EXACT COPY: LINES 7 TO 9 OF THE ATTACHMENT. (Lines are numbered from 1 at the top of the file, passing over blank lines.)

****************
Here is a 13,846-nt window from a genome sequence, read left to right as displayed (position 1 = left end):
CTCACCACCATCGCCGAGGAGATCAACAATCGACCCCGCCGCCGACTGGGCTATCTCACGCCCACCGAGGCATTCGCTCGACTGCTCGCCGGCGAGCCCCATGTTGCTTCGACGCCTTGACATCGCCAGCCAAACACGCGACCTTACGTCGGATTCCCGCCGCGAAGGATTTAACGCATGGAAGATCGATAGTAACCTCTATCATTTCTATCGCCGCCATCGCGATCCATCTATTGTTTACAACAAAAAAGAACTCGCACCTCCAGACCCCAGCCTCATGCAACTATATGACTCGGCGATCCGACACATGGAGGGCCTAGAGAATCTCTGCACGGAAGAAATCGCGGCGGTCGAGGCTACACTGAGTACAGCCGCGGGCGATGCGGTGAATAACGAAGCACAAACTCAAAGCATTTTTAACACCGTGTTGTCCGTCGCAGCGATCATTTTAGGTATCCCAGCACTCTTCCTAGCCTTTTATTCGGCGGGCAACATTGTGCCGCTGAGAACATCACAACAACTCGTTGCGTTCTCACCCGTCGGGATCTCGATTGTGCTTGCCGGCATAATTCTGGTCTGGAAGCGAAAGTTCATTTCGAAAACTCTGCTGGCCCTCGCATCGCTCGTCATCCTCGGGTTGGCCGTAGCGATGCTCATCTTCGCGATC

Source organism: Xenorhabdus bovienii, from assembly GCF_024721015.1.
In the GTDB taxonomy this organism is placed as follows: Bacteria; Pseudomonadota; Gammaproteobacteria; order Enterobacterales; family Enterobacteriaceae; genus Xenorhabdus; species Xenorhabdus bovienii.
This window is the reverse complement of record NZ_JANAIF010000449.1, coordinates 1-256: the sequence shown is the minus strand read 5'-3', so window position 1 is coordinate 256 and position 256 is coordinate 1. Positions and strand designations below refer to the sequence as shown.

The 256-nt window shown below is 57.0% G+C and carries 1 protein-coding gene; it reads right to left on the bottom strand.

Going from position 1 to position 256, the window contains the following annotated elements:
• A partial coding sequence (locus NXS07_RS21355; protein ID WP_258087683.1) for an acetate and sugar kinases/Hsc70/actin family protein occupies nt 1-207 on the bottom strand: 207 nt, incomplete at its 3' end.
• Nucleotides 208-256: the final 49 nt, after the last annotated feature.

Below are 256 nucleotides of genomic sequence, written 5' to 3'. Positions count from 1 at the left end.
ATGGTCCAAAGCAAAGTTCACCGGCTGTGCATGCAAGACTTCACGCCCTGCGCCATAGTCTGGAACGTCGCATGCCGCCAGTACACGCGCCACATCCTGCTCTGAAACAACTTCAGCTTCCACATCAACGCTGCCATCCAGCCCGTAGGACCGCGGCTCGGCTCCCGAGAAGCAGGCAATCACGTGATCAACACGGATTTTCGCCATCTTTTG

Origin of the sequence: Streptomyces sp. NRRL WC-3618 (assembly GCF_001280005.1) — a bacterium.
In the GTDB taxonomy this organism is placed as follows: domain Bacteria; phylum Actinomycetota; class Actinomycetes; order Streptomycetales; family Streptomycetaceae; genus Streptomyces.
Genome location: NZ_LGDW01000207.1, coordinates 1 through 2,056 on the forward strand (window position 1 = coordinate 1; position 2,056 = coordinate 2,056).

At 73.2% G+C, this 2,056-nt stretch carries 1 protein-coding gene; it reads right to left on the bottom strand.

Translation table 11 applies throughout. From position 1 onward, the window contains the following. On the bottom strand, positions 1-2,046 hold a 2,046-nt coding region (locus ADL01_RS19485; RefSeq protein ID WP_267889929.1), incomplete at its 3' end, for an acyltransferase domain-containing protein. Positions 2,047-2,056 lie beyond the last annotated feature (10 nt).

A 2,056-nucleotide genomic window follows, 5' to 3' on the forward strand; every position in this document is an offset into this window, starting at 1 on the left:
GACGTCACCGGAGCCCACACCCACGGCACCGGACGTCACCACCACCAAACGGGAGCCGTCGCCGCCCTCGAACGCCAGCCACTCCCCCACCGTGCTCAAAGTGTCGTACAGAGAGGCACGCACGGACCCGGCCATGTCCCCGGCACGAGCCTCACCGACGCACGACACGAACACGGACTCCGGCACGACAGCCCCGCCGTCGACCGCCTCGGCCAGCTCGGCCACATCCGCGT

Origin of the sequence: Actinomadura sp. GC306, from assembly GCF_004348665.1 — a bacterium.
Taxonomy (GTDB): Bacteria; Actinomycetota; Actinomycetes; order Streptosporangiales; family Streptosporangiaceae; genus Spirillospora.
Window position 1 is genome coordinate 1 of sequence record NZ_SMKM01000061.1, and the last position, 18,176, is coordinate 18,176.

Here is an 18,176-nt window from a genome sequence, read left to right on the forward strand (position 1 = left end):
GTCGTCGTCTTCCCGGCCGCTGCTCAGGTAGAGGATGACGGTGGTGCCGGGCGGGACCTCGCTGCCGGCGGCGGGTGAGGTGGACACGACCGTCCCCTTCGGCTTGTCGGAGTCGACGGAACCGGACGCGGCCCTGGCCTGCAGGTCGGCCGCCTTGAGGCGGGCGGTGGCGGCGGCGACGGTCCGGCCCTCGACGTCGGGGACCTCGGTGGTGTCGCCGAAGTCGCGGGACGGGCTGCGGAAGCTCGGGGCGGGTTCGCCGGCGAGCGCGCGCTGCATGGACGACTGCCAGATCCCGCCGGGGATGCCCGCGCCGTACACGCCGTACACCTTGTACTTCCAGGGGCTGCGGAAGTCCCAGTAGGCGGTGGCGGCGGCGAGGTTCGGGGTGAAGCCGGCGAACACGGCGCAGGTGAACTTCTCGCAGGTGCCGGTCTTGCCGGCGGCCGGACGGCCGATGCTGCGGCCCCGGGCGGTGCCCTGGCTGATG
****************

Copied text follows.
Going from position 1 to position 256, the window contains the following annotated elements:
• A partial coding sequence (locus NXS07_RS21355; protein ID WP_258087683.1) for an acetate and sugar kinases/Hsc70/actin family protein occupies nt 1-207 on the bottom strand: 207 nt, incomplete at its 3' end.
• Nucleotides 208-256: the final 49 nt, after the last annotated feature.